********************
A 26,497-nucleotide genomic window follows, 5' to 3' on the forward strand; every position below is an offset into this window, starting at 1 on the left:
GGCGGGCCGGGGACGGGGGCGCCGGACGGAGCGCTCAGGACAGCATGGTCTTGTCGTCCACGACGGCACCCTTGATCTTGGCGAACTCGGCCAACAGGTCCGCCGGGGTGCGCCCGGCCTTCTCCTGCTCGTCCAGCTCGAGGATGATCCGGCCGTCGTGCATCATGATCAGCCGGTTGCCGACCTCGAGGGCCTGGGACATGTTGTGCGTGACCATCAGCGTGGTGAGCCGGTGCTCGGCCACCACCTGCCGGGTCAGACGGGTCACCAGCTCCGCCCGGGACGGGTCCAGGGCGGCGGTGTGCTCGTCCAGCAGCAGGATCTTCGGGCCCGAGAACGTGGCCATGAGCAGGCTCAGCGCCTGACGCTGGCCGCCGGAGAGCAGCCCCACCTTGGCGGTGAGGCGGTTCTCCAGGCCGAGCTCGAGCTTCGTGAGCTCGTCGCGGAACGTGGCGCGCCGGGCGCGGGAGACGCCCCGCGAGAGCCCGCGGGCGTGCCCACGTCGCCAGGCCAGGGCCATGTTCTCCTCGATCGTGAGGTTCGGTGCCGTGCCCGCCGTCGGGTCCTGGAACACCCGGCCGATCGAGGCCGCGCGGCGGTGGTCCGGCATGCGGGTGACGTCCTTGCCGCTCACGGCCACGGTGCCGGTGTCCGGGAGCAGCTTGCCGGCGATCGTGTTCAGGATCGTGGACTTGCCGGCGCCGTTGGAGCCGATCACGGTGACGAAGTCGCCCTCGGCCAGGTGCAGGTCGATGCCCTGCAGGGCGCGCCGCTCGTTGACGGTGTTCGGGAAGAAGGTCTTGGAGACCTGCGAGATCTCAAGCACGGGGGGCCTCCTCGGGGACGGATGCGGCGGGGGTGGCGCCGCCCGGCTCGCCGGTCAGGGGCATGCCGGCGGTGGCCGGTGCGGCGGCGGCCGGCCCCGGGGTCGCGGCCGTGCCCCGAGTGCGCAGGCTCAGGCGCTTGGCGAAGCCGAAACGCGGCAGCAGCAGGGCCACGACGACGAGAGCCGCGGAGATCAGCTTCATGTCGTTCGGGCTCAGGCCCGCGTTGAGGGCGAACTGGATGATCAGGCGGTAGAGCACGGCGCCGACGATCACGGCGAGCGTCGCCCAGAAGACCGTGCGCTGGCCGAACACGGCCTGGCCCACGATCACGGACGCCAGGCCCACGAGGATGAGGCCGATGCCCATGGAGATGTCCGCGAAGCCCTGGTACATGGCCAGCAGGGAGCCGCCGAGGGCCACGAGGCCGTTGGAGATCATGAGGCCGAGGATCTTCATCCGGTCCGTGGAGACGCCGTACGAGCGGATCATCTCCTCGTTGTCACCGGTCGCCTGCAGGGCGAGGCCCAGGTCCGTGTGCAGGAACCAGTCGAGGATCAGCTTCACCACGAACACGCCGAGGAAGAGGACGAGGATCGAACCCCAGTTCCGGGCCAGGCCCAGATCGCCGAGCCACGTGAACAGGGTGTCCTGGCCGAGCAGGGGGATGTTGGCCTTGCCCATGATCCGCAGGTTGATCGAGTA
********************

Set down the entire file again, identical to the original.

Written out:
A 26,497-nucleotide genomic window follows, 5' to 3' on the forward strand; every position below is an offset into this window, starting at 1 on the left:
GGCGGGCCGGGGACGGGGGCGCCGGACGGAGCGCTCAGGACAGCATGGTCTTGTCGTCCACGACGGCACCCTTGATCTTGGCGAACTCGGCCAACAGGTCCGCCGGGGTGCGCCCGGCCTTCTCCTGCTCGTCCAGCTCGAGGATGATCCGGCCGTCGTGCATCATGATCAGCCGGTTGCCGACCTCGAGGGCCTGGGACATGTTGTGCGTGACCATCAGCGTGGTGAGCCGGTGCTCGGCCACCACCTGCCGGGTCAGACGGGTCACCAGCTCCGCCCGGGACGGGTCCAGGGCGGCGGTGTGCTCGTCCAGCAGCAGGATCTTCGGGCCCGAGAACGTGGCCATGAGCAGGCTCAGCGCCTGACGCTGGCCGCCGGAGAGCAGCCCCACCTTGGCGGTGAGGCGGTTCTCCAGGCCGAGCTCGAGCTTCGTGAGCTCGTCGCGGAACGTGGCGCGCCGGGCGCGGGAGACGCCCCGCGAGAGCCCGCGGGCGTGCCCACGTCGCCAGGCCAGGGCCATGTTCTCCTCGATCGTGAGGTTCGGTGCCGTGCCCGCCGTCGGGTCCTGGAACACCCGGCCGATCGAGGCCGCGCGGCGGTGGTCCGGCATGCGGGTGACGTCCTTGCCGCTCACGGCCACGGTGCCGGTGTCCGGGAGCAGCTTGCCGGCGATCGTGTTCAGGATCGTGGACTTGCCGGCGCCGTTGGAGCCGATCACGGTGACGAAGTCGCCCTCGGCCAGGTGCAGGTCGATGCCCTGCAGGGCGCGCCGCTCGTTGACGGTGTTCGGGAAGAAGGTCTTGGAGACCTGCGAGATCTCAAGCACGGGGGGCCTCCTCGGGGACGGATGCGGCGGGGGTGGCGCCGCCCGGCTCGCCGGTCAGGGGCATGCCGGCGGTGGCCGGTGCGGCGGCGGCCGGCCCCGGGGTCGCGGCCGTGCCCCGAGTGCGCAGGCTCAGGCGCTTGGCGAAGCCGAAACGCGGCAGCAGCAGGGCCACGACGACGAGAGCCGCGGAGATCAGCTTCATGTCGTTCGGGCTCAGGCCCGCGTTGAGGGCGAACTGGATGATCAGGCGGTAGAGCACGGCGCCGACGATCACGGCGAGCGTCGCCCAGAAGACCGTGCGCTGGCCGAACACGGCCTGGCCCACGATCACGGACGCCAGGCCCACGAGGATGAGGCCGATGCCCATGGAGATGTCCGCGAAGCCCTGGTACATGGCCAGCAGGGAGCCGCCGAGGGCCACGAGGCCGTTGGAGATCATGAGGCCGAGGATCTTCATCCGGTCCGTGGAGACGCCGTACGAGCGGATCATCTCCTCGTTGTCACCGGTCGCCTGCAGGGCGAGGCCCAGGTCCGTGTGCAGGAACCAGTCGAGGATCAGCTTCACCACGAACACGCCGAGGAAGAGGACGAGGATCGAACCCCAGTTCCGGGCCAGGCCCAGATCGCCGAGCCACGTGAACAGGGTGTCCTGGCCGAGCAGGGGGATGTTGGCCTTGCCCATGATCCGCAGGTTGATCGAGTA